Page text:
Economic Opportunities and the Protection of Minority Languages
Julie C. Suk
Yeshiva University - Benjamin N. Cardozo School of Law
Law & Ethics Human Rights, Vol. 1, p. 136, 2007
Cardozo Legal Studies Research Paper No. 188
In this Article, Professor Suk defends the moral legitimacy of liberal states' legal protection of minority languages. Many opponents of minority language protection have argued or assumed that legal intervention denies individuals the right to choose the majority language and the economic opportunities often attached to the dominant language. This Article argues that such arguments overlook another category of goods that are necessary to individual autonomy: relational resources. Individuals have an interest in maintaining their ancestral languages because doing so is essential to maintaining one's relationship to one's family and community. The relational interest cannot easily be compared with economic opportunities, because these two dimensions of autonomy are incommensurable. As a result, a liberal state should avoid forcing its citizens to choose between these incommensurable goods. By adopting policies that protect minority languages, while also ensuring individuals' access to economic and political participation in the majority language, a liberal state can manage and balance the conflict between these important competing aspects of autonomy.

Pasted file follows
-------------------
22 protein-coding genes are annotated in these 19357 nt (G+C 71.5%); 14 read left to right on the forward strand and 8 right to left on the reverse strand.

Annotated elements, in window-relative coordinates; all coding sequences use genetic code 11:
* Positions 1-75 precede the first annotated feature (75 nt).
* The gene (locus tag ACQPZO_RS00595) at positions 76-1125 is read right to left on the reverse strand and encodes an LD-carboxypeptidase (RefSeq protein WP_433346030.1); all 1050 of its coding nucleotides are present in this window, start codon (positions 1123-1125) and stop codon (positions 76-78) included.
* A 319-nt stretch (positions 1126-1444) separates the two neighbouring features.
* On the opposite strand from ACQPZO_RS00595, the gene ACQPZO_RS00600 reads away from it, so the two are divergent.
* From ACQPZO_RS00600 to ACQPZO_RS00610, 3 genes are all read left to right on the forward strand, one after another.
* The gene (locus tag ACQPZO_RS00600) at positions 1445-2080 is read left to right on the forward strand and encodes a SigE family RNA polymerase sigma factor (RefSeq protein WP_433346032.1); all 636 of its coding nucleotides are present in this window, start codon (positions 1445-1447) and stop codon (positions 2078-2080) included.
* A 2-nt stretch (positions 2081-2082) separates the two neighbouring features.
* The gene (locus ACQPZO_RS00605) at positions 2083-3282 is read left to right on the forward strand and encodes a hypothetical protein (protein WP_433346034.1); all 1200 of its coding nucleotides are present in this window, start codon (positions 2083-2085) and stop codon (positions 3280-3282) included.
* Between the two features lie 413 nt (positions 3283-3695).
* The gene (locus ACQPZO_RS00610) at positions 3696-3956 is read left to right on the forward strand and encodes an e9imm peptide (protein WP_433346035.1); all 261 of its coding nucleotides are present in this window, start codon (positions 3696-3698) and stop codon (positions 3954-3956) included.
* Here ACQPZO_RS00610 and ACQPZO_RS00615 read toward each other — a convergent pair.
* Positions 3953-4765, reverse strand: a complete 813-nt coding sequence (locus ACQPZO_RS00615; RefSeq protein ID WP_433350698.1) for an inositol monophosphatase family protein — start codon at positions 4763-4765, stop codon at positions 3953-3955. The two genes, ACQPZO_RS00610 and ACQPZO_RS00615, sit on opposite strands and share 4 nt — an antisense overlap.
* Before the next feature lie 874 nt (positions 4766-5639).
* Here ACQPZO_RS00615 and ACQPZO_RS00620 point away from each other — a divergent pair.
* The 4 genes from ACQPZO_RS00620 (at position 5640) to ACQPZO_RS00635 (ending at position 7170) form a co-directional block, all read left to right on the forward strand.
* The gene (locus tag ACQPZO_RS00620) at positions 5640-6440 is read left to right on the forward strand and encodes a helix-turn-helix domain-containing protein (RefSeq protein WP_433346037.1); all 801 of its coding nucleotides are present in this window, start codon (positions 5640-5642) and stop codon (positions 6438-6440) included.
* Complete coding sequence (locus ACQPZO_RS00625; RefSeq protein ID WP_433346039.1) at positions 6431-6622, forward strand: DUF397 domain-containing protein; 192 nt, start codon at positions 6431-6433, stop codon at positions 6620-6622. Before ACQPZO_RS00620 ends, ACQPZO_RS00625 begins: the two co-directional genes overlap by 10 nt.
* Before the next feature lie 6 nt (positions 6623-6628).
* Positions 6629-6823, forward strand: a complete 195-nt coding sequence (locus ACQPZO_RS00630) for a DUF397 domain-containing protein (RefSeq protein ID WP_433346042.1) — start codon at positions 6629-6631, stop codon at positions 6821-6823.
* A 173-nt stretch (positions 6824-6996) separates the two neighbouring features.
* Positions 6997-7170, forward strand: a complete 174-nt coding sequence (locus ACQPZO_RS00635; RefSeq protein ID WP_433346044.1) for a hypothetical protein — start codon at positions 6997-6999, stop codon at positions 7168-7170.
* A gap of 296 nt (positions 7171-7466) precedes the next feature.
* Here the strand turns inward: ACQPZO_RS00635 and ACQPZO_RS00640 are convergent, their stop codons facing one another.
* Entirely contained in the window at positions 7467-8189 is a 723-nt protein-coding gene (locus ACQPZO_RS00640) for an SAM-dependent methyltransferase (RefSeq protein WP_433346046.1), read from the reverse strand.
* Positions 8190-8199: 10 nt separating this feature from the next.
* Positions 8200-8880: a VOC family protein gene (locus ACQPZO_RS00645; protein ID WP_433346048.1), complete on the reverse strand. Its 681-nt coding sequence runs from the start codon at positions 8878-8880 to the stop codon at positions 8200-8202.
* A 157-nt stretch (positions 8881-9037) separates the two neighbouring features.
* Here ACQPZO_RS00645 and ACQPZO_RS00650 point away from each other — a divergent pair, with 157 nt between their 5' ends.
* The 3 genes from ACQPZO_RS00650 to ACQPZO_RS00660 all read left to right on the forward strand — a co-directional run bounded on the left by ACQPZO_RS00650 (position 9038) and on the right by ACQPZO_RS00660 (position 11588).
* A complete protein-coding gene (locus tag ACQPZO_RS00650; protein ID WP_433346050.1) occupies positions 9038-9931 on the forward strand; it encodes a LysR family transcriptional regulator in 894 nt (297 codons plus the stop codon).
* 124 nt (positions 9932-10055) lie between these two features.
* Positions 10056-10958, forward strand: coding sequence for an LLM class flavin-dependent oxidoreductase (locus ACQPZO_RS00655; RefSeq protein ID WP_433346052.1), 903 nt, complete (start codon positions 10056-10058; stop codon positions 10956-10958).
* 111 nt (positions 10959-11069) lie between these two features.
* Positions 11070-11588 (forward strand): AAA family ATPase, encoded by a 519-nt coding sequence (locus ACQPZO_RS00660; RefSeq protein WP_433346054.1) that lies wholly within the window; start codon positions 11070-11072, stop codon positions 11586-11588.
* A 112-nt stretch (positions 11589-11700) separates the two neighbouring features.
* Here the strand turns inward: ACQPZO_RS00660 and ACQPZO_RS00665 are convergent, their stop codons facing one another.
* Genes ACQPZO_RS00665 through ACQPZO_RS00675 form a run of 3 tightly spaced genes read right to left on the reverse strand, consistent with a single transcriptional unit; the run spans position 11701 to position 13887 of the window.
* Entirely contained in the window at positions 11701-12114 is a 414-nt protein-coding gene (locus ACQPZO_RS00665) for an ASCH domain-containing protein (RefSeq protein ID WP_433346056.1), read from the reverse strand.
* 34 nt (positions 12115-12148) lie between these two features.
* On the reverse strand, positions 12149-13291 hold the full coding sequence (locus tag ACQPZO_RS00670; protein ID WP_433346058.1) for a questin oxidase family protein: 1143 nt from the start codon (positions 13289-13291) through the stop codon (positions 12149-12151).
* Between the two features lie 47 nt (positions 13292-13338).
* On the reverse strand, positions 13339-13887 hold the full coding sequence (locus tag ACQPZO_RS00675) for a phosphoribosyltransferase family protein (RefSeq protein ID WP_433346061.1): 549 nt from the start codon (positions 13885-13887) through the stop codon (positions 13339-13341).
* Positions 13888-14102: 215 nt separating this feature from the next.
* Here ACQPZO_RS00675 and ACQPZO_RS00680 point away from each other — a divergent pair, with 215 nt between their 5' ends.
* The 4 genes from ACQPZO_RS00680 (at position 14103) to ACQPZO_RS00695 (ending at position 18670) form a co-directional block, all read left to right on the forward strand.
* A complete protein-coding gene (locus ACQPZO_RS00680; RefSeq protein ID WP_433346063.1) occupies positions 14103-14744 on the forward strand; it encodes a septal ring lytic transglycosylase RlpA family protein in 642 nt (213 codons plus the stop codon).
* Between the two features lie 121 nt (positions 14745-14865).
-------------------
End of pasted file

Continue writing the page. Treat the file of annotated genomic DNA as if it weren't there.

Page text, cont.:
Number of Pages in PDF File: 36
Keywords: language, protection, minority langugaesAccepted Paper Series
Date posted: February 26, 2007
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